Assuming that Covid-19 has triggered all three of the human emotions mentioned above, the global regression in the workforce – also known as “The Great Resignation” may, in fact, be a response to trauma. 

We may, very well, be seeing the results of a loss of stability, trust, and meaning in people’s lives. Consequently, many people have started examining their lives leading up to the crisis, and are making decisions that impact their futures accordingly. All the more so regarding young people entering the workforce; a 2020 survey found that 27% of young adults changed their career plans, due to the pandemic.

Next steps

Global and local companies looking to retain workers despite current workforce events should explore learning more about, and addressing, the three powerful existential emotions listed above, as framed in a post-trauma – or Post-Covid Employment Disorder (PCED) – perspective.

Companies looking to source, attract, and retain top talents should explore innovative ways of interacting with existing and prospective employees, including those hailing from post-trauma treatment approaches. Pre-Covid-19 employee experience efforts are no longer sustainable. Branding videos, nationwide billboard campaigns, and outlandish salaries must be replaced with adaptable tools and methods that have been proven to work best in a post-Covid world:

  • Provide psychological assistance that supports employees’ and managers’ emotional needs. Some companies go as far as providing their employees with additional pay for therapy and psychological aid.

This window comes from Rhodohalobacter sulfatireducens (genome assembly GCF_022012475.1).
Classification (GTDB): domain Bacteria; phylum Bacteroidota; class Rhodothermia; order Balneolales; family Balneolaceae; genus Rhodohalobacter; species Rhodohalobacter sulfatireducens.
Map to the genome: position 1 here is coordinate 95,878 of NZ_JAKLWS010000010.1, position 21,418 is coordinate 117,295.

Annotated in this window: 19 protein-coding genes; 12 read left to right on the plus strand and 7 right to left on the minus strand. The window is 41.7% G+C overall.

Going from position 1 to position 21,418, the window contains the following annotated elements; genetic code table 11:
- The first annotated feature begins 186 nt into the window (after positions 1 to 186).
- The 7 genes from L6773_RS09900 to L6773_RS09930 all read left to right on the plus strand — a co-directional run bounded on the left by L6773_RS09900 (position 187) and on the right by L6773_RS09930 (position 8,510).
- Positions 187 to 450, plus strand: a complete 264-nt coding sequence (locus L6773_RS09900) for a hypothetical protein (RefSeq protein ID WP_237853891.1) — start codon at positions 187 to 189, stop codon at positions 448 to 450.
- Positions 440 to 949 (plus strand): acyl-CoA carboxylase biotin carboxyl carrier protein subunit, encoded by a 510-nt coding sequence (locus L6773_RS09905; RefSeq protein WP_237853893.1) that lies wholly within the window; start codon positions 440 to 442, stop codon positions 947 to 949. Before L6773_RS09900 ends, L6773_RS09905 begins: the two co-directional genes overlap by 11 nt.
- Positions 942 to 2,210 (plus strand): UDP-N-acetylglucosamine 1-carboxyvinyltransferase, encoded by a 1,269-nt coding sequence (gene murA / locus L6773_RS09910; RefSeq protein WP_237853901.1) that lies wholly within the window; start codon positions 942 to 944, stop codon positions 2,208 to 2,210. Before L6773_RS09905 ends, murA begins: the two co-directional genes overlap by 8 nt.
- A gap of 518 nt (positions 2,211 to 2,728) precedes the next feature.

• Appoint a “Chief Philosophical Officer;” someone whose primary role is to serve as an existential anchor and help employees and managers make cognitive and emotional sense of their chaotic realities.
  • Add chapters about the sources, impact, signs, and possible treatments for stress to your organization’s leadership and management development curriculums.
  1. Spend more time talking about your company’s purpose (its positive impact on humanity).
  2. Spend more time contemplating and adjusting your company’s core values and overall culture, so that it focuses on empathy and a supportive attitude.


Bottom Line

Whichever path you choose, be sure that it is one that studies the deeper layers of our human nature. Tap into interdisciplinary sources that offer insight into the inner workings of our human operating system. Invest in learning and integrate knowledge from diverse fields to better understand and connect with what promotes wellbeing among your current and potential future employees. In short, stop thinking about how to manage your company and start thinking about how to manage human nature.